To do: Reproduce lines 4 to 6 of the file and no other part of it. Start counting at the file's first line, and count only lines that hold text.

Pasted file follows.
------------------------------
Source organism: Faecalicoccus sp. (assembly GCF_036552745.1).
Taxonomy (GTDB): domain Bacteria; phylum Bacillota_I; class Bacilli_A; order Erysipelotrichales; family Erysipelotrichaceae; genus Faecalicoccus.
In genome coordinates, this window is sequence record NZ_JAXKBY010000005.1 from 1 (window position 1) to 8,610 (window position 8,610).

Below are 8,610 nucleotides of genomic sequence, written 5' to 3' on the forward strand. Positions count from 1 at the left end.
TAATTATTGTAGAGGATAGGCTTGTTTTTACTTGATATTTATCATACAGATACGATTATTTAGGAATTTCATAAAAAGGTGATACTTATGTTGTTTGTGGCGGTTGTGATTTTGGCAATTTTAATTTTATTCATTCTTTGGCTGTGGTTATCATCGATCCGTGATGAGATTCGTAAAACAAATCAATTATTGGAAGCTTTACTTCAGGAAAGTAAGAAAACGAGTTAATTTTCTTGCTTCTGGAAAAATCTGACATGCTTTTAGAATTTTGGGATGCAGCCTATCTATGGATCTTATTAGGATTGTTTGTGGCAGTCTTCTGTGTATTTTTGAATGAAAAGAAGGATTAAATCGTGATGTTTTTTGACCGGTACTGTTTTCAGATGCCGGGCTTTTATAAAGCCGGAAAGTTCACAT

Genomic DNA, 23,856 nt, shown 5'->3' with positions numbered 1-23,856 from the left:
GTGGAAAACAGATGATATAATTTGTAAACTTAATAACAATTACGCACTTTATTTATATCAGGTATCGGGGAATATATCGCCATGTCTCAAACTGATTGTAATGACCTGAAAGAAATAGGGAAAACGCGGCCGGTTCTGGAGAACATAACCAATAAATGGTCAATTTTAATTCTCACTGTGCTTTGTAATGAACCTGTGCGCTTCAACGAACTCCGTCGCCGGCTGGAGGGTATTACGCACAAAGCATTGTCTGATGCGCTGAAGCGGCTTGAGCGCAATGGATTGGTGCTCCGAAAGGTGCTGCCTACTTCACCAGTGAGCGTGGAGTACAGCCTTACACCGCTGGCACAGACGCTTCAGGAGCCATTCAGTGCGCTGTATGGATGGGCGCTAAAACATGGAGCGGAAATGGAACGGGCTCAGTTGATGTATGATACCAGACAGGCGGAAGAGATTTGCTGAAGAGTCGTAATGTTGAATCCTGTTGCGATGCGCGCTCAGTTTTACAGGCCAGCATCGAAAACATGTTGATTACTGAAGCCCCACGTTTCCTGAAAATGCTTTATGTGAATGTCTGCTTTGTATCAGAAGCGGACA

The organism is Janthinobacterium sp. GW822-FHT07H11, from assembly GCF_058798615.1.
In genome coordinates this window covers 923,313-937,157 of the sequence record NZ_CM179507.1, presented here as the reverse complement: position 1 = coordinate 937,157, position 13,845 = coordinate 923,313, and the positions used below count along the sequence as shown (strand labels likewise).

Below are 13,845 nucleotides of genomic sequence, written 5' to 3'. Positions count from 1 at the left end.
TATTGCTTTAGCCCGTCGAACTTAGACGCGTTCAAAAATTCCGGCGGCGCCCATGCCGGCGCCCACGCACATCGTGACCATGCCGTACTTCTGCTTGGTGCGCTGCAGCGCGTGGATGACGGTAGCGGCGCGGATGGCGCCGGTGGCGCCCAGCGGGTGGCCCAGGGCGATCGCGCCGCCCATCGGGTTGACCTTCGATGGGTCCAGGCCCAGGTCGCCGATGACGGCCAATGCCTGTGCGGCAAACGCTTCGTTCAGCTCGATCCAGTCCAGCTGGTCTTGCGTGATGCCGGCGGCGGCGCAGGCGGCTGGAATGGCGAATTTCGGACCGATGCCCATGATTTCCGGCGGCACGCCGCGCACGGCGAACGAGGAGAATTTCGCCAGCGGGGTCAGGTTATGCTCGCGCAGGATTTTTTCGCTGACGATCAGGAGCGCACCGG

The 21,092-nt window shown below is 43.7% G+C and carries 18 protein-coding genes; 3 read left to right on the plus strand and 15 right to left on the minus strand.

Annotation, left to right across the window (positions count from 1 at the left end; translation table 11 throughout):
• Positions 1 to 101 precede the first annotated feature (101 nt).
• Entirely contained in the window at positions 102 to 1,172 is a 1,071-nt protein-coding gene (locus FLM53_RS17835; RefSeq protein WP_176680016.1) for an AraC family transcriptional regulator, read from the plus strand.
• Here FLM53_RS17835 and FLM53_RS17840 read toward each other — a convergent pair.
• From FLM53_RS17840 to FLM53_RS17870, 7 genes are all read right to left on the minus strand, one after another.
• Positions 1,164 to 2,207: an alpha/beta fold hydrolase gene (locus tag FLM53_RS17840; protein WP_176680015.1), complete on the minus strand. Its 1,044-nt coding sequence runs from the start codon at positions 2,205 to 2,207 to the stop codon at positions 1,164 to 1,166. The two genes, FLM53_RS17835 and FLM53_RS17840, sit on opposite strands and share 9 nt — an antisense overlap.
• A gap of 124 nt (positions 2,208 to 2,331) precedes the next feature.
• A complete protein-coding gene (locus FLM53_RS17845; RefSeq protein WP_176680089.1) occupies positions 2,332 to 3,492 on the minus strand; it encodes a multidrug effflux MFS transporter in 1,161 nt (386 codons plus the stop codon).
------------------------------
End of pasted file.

Below are 8,610 nucleotides of genomic sequence, written 5' to 3' on the forward strand. Positions count from 1 at the left end.
TAATTATTGTAGAGGATAGGCTTGTTTTTACTTGATATTTATCATACAGATACGATTATTTAGGAATTTCATAAAAAGGTGATACTTATGTTGTTTGTGGCGGTTGTGATTTTGGCAATTTTAATTTTATTCATTCTTTGGCTGTGGTTATCATCGATCCGTGATGAGATTCGTAAAACAAATCAATTATTGGAAGCTTTACTTCAGGAAAGTAAGAAAACGAGTTAATTTTCTTGCTTCTGGAAAAATCTGACATGCTTTTAGAATTTTGGGATGCAGCCTATCTATGGATCTTATTAGGATTGTTTGTGGCAGTCTTCTGTGTATTTTTGAATGAAAAGAAGGATTAAATCGTGATGTTTTTTGACCGGTACTGTTTTCAGATGCCGGGCTTTTATAAAGCCGGAAAGTTCACAT

Genomic DNA, 23,856 nt, shown 5'->3' with positions numbered 1-23,856 from the left: